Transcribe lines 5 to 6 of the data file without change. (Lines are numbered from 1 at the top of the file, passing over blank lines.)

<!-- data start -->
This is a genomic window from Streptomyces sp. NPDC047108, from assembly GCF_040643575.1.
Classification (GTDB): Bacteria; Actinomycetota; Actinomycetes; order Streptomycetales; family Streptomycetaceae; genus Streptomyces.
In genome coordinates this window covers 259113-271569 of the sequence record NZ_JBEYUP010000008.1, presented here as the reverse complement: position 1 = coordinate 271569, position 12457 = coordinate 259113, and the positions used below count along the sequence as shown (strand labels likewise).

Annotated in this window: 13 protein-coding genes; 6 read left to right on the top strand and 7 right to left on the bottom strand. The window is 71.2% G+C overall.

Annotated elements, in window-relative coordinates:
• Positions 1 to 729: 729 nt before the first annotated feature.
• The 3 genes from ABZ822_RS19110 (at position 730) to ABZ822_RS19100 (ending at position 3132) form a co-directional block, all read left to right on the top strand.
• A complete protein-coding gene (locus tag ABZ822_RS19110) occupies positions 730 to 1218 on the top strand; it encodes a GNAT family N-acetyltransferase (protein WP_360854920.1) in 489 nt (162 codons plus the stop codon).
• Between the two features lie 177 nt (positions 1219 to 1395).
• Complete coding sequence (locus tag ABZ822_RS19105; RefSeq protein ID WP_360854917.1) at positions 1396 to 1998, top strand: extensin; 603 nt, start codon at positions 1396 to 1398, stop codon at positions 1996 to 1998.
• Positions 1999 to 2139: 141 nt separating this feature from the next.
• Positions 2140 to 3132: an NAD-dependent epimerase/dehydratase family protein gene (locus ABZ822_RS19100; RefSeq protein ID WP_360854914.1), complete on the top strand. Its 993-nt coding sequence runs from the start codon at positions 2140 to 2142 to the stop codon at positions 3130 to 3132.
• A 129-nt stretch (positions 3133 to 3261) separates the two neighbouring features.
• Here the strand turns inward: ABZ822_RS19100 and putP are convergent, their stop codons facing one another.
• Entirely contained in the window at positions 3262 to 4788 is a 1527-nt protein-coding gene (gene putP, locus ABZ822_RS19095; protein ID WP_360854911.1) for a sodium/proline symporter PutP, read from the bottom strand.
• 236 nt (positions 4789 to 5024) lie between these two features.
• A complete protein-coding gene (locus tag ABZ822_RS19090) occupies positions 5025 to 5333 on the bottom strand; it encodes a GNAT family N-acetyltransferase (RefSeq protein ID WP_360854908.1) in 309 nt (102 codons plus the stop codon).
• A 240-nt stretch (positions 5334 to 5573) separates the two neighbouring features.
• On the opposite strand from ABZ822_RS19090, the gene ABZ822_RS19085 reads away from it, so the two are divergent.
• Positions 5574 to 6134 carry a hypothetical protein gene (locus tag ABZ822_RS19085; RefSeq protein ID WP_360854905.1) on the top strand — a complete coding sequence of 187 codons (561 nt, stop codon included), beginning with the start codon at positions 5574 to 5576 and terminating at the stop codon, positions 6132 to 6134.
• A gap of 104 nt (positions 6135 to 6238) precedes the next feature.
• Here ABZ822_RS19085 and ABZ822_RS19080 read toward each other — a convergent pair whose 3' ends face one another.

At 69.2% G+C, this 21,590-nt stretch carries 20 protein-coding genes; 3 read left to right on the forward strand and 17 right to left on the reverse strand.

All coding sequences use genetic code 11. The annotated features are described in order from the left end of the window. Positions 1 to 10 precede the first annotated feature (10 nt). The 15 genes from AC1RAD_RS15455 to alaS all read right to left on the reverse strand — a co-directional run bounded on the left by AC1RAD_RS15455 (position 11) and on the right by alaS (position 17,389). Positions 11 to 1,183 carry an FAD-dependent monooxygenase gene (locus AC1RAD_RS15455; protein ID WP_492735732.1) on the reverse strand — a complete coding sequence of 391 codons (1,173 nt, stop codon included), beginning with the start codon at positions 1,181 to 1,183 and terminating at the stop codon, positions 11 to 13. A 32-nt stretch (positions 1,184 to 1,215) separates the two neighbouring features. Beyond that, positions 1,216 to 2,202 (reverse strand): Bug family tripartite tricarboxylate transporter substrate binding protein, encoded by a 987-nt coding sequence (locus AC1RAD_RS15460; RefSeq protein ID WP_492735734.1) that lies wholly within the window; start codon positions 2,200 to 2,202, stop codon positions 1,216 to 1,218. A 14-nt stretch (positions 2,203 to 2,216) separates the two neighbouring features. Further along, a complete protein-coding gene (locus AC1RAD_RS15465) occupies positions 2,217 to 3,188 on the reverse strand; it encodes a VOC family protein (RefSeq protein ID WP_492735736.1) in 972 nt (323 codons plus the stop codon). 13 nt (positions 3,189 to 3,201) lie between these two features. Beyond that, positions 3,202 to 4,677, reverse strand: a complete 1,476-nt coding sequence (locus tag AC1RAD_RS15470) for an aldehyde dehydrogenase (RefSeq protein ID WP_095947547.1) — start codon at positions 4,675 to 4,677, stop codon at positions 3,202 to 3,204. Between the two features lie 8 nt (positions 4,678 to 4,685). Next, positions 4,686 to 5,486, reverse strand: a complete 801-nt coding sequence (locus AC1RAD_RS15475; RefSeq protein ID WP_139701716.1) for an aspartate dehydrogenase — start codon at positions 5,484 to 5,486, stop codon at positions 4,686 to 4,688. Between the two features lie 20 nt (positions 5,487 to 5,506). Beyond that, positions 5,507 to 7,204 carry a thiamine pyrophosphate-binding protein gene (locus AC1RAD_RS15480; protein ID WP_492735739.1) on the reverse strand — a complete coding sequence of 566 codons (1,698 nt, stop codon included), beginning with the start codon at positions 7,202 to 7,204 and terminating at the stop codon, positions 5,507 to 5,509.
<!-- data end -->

Annotated elements, in window-relative coordinates:
• Positions 1 to 729: 729 nt before the first annotated feature.